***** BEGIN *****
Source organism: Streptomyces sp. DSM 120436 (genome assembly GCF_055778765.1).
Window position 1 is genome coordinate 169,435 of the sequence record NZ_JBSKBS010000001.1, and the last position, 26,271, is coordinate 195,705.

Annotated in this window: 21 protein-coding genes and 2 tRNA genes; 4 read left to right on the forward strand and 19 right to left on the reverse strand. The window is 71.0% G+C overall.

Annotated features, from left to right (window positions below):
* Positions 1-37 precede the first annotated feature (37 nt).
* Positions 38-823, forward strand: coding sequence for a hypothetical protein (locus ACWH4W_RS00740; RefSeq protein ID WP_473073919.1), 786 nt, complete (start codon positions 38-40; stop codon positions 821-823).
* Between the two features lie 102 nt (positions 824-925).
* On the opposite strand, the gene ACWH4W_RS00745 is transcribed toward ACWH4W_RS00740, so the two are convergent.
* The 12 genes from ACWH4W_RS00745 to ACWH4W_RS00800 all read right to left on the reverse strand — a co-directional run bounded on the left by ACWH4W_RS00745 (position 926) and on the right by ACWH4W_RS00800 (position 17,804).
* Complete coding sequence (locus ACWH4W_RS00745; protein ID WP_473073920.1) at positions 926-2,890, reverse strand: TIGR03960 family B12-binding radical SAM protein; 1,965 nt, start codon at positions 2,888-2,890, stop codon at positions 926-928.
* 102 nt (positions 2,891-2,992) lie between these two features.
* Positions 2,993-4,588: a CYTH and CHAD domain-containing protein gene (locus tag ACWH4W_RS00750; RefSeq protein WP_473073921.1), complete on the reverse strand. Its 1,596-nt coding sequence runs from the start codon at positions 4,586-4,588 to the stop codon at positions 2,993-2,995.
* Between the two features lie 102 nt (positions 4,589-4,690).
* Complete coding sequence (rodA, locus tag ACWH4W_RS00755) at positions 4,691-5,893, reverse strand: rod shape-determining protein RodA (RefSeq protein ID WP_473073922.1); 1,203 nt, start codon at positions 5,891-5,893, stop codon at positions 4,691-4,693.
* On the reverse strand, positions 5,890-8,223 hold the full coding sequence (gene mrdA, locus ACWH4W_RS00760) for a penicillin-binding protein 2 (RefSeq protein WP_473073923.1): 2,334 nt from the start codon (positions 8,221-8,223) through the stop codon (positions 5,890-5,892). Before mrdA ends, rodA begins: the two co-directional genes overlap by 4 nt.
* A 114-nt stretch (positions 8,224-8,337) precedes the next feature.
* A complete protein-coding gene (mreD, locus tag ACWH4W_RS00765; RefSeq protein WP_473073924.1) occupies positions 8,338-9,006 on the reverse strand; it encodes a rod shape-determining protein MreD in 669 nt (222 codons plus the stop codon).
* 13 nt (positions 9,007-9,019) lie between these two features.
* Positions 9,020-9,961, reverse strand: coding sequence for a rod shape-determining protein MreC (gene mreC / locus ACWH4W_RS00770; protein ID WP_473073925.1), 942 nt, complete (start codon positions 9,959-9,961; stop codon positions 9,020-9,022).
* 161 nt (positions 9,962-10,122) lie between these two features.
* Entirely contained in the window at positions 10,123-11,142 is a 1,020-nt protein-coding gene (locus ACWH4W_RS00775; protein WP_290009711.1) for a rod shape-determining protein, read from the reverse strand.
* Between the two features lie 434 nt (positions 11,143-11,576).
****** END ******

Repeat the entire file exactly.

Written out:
Source organism: Streptomyces sp. DSM 120436 (genome assembly GCF_055778765.1).
Window position 1 is genome coordinate 169,435 of the sequence record NZ_JBSKBS010000001.1, and the last position, 26,271, is coordinate 195,705.

Annotated in this window: 21 protein-coding genes and 2 tRNA genes; 4 read left to right on the forward strand and 19 right to left on the reverse strand. The window is 71.0% G+C overall.

Annotated features, from left to right (window positions below):
* Positions 1-37 precede the first annotated feature (37 nt).
* Positions 38-823, forward strand: coding sequence for a hypothetical protein (locus ACWH4W_RS00740; RefSeq protein ID WP_473073919.1), 786 nt, complete (start codon positions 38-40; stop codon positions 821-823).
* Between the two features lie 102 nt (positions 824-925).
* On the opposite strand, the gene ACWH4W_RS00745 is transcribed toward ACWH4W_RS00740, so the two are convergent.
* The 12 genes from ACWH4W_RS00745 to ACWH4W_RS00800 all read right to left on the reverse strand — a co-directional run bounded on the left by ACWH4W_RS00745 (position 926) and on the right by ACWH4W_RS00800 (position 17,804).
* Complete coding sequence (locus ACWH4W_RS00745; protein ID WP_473073920.1) at positions 926-2,890, reverse strand: TIGR03960 family B12-binding radical SAM protein; 1,965 nt, start codon at positions 2,888-2,890, stop codon at positions 926-928.
* 102 nt (positions 2,891-2,992) lie between these two features.
* Positions 2,993-4,588: a CYTH and CHAD domain-containing protein gene (locus tag ACWH4W_RS00750; RefSeq protein WP_473073921.1), complete on the reverse strand. Its 1,596-nt coding sequence runs from the start codon at positions 4,586-4,588 to the stop codon at positions 2,993-2,995.
* Between the two features lie 102 nt (positions 4,589-4,690).
* Complete coding sequence (rodA, locus tag ACWH4W_RS00755) at positions 4,691-5,893, reverse strand: rod shape-determining protein RodA (RefSeq protein ID WP_473073922.1); 1,203 nt, start codon at positions 5,891-5,893, stop codon at positions 4,691-4,693.
* On the reverse strand, positions 5,890-8,223 hold the full coding sequence (gene mrdA, locus ACWH4W_RS00760) for a penicillin-binding protein 2 (RefSeq protein WP_473073923.1): 2,334 nt from the start codon (positions 8,221-8,223) through the stop codon (positions 5,890-5,892). Before mrdA ends, rodA begins: the two co-directional genes overlap by 4 nt.
* A 114-nt stretch (positions 8,224-8,337) precedes the next feature.
* A complete protein-coding gene (mreD, locus tag ACWH4W_RS00765; RefSeq protein WP_473073924.1) occupies positions 8,338-9,006 on the reverse strand; it encodes a rod shape-determining protein MreD in 669 nt (222 codons plus the stop codon).
* 13 nt (positions 9,007-9,019) lie between these two features.
* Positions 9,020-9,961, reverse strand: coding sequence for a rod shape-determining protein MreC (gene mreC / locus ACWH4W_RS00770; protein ID WP_473073925.1), 942 nt, complete (start codon positions 9,959-9,961; stop codon positions 9,020-9,022).
* 161 nt (positions 9,962-10,122) lie between these two features.
* Entirely contained in the window at positions 10,123-11,142 is a 1,020-nt protein-coding gene (locus ACWH4W_RS00775; protein WP_290009711.1) for a rod shape-determining protein, read from the reverse strand.
* Between the two features lie 434 nt (positions 11,143-11,576).